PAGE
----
Restaurant and hotel menus are windows to the past. When looking at old menus, you can learn about what kinds of foods people used to prefer, what kinds of produce was available, what was considered to be an elaborate dish, and how much people used to pay for food.
The Chung Collection contains hundreds of menus from Canadian Pacific Railway (CPR) properties, including their hotels and cruises. The small selection of menus we’ve included below are from CPR’s luxurious hotels, so the dishes listed are probably more reflective of what you would have found in an expensive restaurant during each time period. To maximize your experience when taking a look at the menus, observe:
- The prices – you’ll be shocked!
- How the menu is formatted. Nowadays, menu items are usually given a name and short description, but this wasn’t always common practice.
- The different options of food that were offered, for example the different cuts of meats.
- How the menu design changed over time, from fonts, layout, and number of pages to the material used.
From a 1930 menu: Sauer kraut juice; Half cantaloupe; Figs in syrup; Codfish cake; Broiled calf’s liver and bacon; and Corn muffins were some of the options.
From a 1951 menu: Potted turkey legs with fresh mushrooms, Portugaise; Cold roast pork and ox tongue; Baked sugar cured ham, cider sauce; Puree of hubbard squash; and Steamed Winnipeg goldeye, lemon butter.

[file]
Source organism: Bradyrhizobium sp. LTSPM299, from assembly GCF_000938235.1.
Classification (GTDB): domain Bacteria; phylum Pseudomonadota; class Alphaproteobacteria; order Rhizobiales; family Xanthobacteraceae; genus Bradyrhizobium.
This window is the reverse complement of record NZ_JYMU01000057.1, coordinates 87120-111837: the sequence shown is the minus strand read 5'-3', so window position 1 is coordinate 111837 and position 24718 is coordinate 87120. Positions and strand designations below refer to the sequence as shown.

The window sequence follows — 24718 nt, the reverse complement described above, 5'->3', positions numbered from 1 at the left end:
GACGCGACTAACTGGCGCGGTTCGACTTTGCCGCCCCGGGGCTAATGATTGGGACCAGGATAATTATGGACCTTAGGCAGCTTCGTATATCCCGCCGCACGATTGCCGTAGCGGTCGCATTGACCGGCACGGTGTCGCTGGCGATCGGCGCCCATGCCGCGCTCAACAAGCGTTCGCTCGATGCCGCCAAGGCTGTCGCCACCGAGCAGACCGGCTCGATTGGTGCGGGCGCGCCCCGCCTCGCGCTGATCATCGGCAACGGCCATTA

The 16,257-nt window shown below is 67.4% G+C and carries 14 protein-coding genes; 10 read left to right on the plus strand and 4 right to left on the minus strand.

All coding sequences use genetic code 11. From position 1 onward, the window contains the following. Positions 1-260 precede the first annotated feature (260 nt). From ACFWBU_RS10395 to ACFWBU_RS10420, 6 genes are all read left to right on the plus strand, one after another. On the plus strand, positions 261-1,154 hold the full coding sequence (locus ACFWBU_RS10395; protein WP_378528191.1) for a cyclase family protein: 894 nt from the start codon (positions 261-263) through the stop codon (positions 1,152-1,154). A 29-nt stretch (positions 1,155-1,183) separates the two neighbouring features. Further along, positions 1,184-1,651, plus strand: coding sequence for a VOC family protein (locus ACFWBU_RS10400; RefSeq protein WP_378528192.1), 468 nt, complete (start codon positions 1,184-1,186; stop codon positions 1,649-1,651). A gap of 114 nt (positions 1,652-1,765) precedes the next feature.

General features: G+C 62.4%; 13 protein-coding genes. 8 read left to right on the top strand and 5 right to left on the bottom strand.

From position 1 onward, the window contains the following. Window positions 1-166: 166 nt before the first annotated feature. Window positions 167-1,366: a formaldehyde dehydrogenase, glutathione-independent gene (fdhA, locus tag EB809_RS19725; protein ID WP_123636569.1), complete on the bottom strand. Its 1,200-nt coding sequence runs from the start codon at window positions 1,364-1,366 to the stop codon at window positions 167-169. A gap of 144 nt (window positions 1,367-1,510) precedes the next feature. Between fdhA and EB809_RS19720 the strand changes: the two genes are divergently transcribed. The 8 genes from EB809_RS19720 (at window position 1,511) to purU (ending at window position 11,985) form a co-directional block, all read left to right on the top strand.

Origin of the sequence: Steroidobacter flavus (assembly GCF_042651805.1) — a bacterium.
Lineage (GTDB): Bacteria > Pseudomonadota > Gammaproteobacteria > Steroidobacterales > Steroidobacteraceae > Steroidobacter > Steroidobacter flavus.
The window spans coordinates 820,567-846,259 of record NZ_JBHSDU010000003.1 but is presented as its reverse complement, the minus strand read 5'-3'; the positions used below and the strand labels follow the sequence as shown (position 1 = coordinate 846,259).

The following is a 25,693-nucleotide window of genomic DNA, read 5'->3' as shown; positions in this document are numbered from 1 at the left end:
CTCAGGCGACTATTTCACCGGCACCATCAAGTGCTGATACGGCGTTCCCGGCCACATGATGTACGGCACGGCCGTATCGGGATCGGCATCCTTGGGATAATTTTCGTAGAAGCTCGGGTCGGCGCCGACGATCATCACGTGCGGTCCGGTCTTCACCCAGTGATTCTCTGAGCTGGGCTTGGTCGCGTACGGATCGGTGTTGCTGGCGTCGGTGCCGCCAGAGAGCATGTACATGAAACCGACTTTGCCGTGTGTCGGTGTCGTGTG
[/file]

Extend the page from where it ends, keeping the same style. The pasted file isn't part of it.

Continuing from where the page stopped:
In this menu, the “pate de foie-gras, domestic” costs $2 and the “fresh domestic caviar” $2.50. The prices are in cents!
From a 1928 menu: Roquefort stuffed celery; Smoked Norwegian sardines; Ox-tail a l’Anglaise (soup); Braise shoulder of lamb with French frageolets, Bretonne; and Imported goose liver sausage with jelly.
From a 1937 menu: Butterscotch sundae and Coupe St. Jacques.
There is also an “Education tax” of 2 percent listed on this menu, which was probably a tip made to compensate the waiter for having to explain the menu to the guest. We also noticed that the amount shown indicates the price of the complete meal, with the most expensive dish being “Sizzling platter: choice beef sirloin steak” that cost only $1.60.
This last menu from 1941 offered different options for ladies and business men, with ladies having to pay $0.25 more for their meal:
- Business men: beef broth with barley, with choices of: Irish lamb stew with fresh vegetables and dumplings, roast leg of young steer, fried chicken cutlet with mushrooms in cream, etc.
- Ladies: half cantaloupe, English mock turtle soup, with choices of: steamed Alaska cod, parsleyed potatoes, drawn butter, lamb chop mixed grill, etc.
Did you notice what was said in the box at the bottom of the page?
The Dominion Department of Agriculture and Canadian Bacon Board have asked us to assist in reducing the consumption of pork, bacon and ham in Canada so that more bacon may be sent to Britain.
“Please cooperate with us by selecting other meats from this menu”
These menus got you interested? If so, explore our Chung Collection and search for more menus!